Successful Recitations eBook

This eBook from the Gutenberg Project consists of approximately 540 pages of information about Successful Recitations.

        “And Dick, though pale as any ghost,
          Had only said to me,
        ‘We’re all right now, old lad!’ when up
          A wave rolled—­drenched us three—­
        One lurch, and then I felt the chill
          And roar of blinding sea.

        “I don’t remember much but that: 
          You see I’m safe and sound;
        I have been wrecked four times since then—­
          Seen queer sights, I’ll be bound. 
        I think folks sleep beneath the deep
          As calm as underground.”

        “But Dick and Dolly?” “Well, Poor Dick! 
          I saw him rise and cling
        Unto the gunwale of the boat—­
          Floating keel up—­and sing
        Out loud, ’Where’s Doll?’—­I hear him yet
          As clear as anything.

        “‘Where’s Dolly?’ I no answer made;
          For she dropped like a stone
        Down through the deep sea; and it closed: 
          The little thing was gone! 
        ‘Where’s Doll?’ three times; then Dick loosed hold,
          And left me there alone.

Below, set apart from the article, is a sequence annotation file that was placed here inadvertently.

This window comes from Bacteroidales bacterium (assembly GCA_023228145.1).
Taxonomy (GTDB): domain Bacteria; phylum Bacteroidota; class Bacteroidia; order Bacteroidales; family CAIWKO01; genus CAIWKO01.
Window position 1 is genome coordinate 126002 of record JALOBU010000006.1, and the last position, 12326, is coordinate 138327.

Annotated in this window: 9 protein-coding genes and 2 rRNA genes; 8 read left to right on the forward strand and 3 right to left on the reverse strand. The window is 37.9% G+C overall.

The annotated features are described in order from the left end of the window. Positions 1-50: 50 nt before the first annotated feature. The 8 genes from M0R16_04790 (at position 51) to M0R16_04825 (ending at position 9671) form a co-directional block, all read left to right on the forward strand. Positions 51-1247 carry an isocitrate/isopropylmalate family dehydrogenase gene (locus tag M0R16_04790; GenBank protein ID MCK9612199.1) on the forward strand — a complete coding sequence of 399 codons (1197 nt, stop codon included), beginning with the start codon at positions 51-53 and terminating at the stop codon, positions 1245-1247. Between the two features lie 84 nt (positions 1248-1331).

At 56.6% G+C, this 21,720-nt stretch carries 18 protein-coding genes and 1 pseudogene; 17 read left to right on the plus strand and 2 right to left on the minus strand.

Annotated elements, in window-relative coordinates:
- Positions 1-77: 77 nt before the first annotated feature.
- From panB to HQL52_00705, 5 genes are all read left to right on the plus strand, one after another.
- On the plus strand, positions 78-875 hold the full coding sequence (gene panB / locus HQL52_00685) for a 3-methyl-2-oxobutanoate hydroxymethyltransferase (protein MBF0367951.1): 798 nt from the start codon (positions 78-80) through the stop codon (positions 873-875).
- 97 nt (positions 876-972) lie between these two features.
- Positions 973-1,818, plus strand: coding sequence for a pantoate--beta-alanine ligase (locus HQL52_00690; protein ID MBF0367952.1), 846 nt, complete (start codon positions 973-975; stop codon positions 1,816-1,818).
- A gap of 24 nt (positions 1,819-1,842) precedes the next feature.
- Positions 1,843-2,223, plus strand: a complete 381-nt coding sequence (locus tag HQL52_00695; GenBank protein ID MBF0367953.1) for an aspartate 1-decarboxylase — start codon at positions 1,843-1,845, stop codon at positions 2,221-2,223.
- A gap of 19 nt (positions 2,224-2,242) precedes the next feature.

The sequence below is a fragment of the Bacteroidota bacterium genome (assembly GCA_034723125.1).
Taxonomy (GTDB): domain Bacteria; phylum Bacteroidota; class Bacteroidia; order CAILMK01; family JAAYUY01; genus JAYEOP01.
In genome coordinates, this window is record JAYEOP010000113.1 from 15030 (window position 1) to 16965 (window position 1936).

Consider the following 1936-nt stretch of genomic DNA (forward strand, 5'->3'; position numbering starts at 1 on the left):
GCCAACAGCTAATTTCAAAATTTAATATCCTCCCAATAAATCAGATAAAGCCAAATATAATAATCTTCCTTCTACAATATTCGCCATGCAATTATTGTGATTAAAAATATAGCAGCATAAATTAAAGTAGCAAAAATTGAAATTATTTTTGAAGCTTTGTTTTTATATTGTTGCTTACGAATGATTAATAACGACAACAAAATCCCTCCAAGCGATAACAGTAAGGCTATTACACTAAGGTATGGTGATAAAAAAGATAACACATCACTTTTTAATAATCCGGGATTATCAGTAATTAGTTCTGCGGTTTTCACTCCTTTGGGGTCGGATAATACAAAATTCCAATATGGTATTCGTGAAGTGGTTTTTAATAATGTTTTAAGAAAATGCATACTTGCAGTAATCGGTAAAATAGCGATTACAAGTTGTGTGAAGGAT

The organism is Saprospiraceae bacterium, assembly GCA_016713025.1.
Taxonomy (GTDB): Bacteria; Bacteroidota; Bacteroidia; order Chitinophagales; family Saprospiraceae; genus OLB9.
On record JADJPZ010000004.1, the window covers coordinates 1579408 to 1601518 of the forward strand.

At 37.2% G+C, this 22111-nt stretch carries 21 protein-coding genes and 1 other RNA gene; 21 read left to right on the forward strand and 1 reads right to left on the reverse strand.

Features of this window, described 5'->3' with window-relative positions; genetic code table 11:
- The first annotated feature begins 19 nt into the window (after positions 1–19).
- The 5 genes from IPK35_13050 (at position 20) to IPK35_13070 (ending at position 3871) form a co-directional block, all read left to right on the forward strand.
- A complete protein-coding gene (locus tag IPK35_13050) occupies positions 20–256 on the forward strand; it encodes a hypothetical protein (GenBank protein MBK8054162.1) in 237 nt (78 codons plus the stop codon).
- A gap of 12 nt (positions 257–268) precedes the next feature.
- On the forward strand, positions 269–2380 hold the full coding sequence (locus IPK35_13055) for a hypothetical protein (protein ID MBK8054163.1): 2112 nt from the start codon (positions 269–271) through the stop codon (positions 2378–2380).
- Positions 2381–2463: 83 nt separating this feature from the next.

* * * * *

        “It’s five-and-forty year since then,”
          Muttered the boatman grey,
        And drew his rough hand o’er his eyes,
          And stared across the bay;
        “Just five-and-forty year,” and not
          Another word did say.

        “But Dolly?” ask the children all,
          As they about him stand. 
        “Poor Doll! she floated back next tide
          With sea-weed in her hand. 
        She’s buried o’er that hill you see,
          In a churchyard on land.

        “But where Dick lies, God knows!  He’ll find
          Our Dick at Judgment-day.” 
        The boatman fell to mending nets,
          The boys ran off to play;
        And the sun shone and the waves danced
          In quiet Swanage Bay.



        “O, whither sail you, SIR JOHN FRANKLIN?”
          Cried a whaler in Baffin’s Bay. 
        “To know if between the land and the pole
          I may find a broad sea-way.”

        “I charge you back, SIR JOHN FRANKLIN,
          As you would live and thrive;
        For between the land and the frozen pole
          No man may sail alive.”

        But lightly laughed the stout Sir John,
          And spoke unto his men: 
        “Half England is wrong, if he is right;
          Bear off to westward then.”

        “O, whither sail you, SIR JOHN FRANKLIN?”
          Cried the little Esquimaux. 
        “Between your land and the polar star
          My goodly vessels go.”

        “Come down, if you would journey there,”
          The little Indian said;
        “And change your cloth for fur clothing,
          Your vessel for a sled.”

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Successful Recitations from Project Gutenberg. Public domain.